By Philip Elwin

The basis for the model is a comparatively massive 6-wheel standard gauge wagon in the Netherlands Railway Museum at Utrecht. Some English railways would have called the design a ‘road van’ as it provides parcels and guards accommodation, along with a ‘dog box’.

The story goes that the passenger department on the Kirschtalbahn were becoming irritated at the continued use of one of their best luggage vans on the pick-up goods train, so the management hunted around for a suitable second- or even third-hand van to do the job… hence the arrival of the Dutch bogie van we have called “zakkendrager” (bag carrier if we have it right).

The idea was to make a similar van to the standard gauge one I had seen in Utrecht, not to scale and suitable for running on my line. To this end the dimensions, running gear and couplings are similar to stock I already use.

The van body is made in what you might call the traditional (old-fashioned?) way using 6mm plywood as a floor and 3mm for the walls. The components making up the floor, sides, bulkheads and ends are sealed with a coat of varnish, smoothed down with fine sandpaper, and scored to represent planking. Shallow rebates to the top edges for the sliding door channel (see below) need to be made at this point. The two internal bulkheads, with allowance for floor thickness and 3mm at the top for the roof to fit inside, are glued to the floor, upright and square… as usual, easier said than done! The guard’s door windows and openings for duckets are cut out, and the look outs shaped and fixed, before gluing all the vertical external components to the outside edge of the floor using water resistant PVA. Each end needs a ledge to be fitted inside to support the roof.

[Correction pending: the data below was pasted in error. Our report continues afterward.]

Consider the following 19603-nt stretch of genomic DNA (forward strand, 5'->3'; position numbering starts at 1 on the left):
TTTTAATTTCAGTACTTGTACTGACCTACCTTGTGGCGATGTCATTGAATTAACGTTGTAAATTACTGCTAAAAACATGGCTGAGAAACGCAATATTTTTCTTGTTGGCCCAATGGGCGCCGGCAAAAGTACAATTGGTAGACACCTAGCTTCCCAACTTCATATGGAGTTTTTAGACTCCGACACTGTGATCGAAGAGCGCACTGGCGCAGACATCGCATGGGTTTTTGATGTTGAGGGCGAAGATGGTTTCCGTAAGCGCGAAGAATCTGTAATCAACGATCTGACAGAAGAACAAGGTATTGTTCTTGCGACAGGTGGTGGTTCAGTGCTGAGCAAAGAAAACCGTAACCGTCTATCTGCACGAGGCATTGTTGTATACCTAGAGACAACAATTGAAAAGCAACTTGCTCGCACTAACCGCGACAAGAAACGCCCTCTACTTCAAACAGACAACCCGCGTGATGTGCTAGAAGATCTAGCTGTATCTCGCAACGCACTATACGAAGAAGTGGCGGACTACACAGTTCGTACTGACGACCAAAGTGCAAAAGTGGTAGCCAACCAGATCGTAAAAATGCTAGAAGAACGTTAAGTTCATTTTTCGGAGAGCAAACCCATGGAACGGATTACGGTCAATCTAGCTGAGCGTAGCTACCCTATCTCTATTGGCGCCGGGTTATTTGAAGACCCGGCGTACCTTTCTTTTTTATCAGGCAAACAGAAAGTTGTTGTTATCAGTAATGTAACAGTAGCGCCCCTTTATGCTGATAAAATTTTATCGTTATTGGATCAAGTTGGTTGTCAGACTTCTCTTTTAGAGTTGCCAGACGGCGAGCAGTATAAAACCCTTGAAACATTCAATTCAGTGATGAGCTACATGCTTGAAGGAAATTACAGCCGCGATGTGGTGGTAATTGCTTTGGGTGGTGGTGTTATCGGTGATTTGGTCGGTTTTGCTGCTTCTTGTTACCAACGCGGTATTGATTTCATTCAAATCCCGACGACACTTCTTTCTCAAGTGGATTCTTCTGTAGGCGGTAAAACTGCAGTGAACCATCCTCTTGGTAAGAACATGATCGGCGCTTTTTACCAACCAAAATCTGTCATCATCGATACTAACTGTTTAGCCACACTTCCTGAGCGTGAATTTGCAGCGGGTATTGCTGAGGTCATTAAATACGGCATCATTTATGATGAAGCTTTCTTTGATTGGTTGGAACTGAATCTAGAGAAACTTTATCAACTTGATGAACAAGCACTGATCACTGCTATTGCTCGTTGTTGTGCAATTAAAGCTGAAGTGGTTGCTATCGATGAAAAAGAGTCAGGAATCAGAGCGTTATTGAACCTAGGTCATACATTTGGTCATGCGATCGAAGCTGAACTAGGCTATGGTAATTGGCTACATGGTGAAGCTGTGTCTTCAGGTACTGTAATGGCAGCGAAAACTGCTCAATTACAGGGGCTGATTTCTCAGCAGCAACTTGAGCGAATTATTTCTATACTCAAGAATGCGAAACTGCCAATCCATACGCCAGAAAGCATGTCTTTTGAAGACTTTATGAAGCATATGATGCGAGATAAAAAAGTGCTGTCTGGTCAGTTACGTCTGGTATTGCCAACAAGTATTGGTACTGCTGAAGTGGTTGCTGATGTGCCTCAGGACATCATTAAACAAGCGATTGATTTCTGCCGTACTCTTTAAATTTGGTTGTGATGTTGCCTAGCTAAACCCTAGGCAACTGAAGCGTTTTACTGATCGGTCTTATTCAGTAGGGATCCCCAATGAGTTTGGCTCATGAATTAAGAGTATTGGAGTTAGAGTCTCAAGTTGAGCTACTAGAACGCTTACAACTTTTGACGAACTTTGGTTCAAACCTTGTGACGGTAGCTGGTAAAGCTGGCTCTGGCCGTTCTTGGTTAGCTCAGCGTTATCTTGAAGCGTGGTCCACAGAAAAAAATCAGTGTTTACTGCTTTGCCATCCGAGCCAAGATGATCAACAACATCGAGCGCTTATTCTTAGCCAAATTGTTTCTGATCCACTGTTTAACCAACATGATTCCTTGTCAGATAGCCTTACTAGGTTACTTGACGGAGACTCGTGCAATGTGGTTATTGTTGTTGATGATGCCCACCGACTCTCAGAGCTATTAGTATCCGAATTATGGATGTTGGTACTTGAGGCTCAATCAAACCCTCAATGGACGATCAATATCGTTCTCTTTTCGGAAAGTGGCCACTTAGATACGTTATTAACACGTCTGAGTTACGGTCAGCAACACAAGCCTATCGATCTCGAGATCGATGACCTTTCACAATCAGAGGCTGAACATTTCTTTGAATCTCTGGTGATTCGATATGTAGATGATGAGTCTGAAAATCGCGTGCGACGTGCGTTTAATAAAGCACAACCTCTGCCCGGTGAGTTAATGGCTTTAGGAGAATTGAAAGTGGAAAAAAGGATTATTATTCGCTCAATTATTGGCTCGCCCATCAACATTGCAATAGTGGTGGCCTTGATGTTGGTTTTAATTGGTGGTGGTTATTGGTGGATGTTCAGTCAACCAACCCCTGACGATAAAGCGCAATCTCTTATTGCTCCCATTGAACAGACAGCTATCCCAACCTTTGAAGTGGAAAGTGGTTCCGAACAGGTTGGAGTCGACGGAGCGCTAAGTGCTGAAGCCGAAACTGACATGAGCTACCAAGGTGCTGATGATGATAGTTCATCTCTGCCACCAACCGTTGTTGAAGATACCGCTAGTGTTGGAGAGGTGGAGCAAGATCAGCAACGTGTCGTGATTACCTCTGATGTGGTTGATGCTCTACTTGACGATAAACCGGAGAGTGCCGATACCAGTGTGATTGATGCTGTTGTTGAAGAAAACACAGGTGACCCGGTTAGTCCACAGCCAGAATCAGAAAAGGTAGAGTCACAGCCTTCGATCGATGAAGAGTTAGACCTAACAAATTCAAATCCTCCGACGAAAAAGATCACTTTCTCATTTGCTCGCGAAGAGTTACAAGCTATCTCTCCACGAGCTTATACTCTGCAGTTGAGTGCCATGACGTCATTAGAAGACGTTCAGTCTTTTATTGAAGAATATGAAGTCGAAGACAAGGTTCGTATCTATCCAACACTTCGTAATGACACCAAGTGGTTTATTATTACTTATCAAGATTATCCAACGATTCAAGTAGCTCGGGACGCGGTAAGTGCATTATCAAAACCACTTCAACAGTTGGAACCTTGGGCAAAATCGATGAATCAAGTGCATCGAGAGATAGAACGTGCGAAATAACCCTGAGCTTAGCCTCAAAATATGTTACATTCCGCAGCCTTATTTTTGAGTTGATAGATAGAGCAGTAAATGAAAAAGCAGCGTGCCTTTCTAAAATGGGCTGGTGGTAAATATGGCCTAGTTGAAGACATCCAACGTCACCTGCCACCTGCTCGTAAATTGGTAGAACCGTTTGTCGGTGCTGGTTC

The four large sliding door openings represent weak points in the structure which are closed at the top by a brass double channel section. For this, each doorway has a channel for the top of the sliding door with an L section soldered to it, doubling the channel.  This fits over, and is glued to the top of, the side panels with epoxy. The floor must be kept flat while the glue sets. A narrow piece of 3mm ply is glued as a filler in the vacant wall channel. The whole will become a firm, rigid box.

The roof is made up on a 3mm ply board fitting inside the sidewalls, supported by the bulkheads and ledges on the end walls. About a dozen arc-shaped roof ribs are glued to the upper surface, better more than less. Between the ribs, and along the top edge of the board, some additional scrap ply is fitted to increase the surface area for the roof glue to stick to, thus avoiding a wavy edge. A sheet of 1.5mm ply for the roof, shaped to go over the guard’s duckets, needs to be glued to this structure with PVA. I did this with the roof in place on the van, after first covering the top edges of the body with clear cellulose tape to stop it adhering to the sides. Bound tightly all the way along with plenty of string for 24 hours while the glue sets, the roof assembly can be eased off and should fit well when the tape is removed.

The lower door runners require more U channel and are removable to allow fitting of the doors.  Each channel is soldered to a 6mm brass strip about 25mm from each end, extending under the floor around 30mm. This is drilled at the far end and bolted through the floor using countersunk screws and nuts, since the channel has to come off from time to time to fit, and later paint, the doors.

Mock door frames, corner braces and vertical angle irons decorating the exterior made variously from brass sheet and cardboard. Sundry handrails, pipe runs and hoses are salvaged electrical wire stripped of insulation, as are the footboard brackets.

To represent its “secondhand” heritage, two different lamp bracket styles are fitted to the ends. Internally the guard has a brake valve and hand wheel, along with a stove.

The underframe is square section DIY batten, with thin ply glued to the bottom to look like girder flange. This is glued under the floor with notches to clear the bottom door channel supports.

Bogies are fabricated from brass sheet and bar with Brandbright steel wheels fitted. You can’t really see them when running, so the detail is a bit over the top, but they match some of my other stock.

I have to say this all seems a jolly sight more complicated to explain than to do. Although admittedly it was not a quick build, I think (hope) the finished van looks as if it might well be a model of the real thing.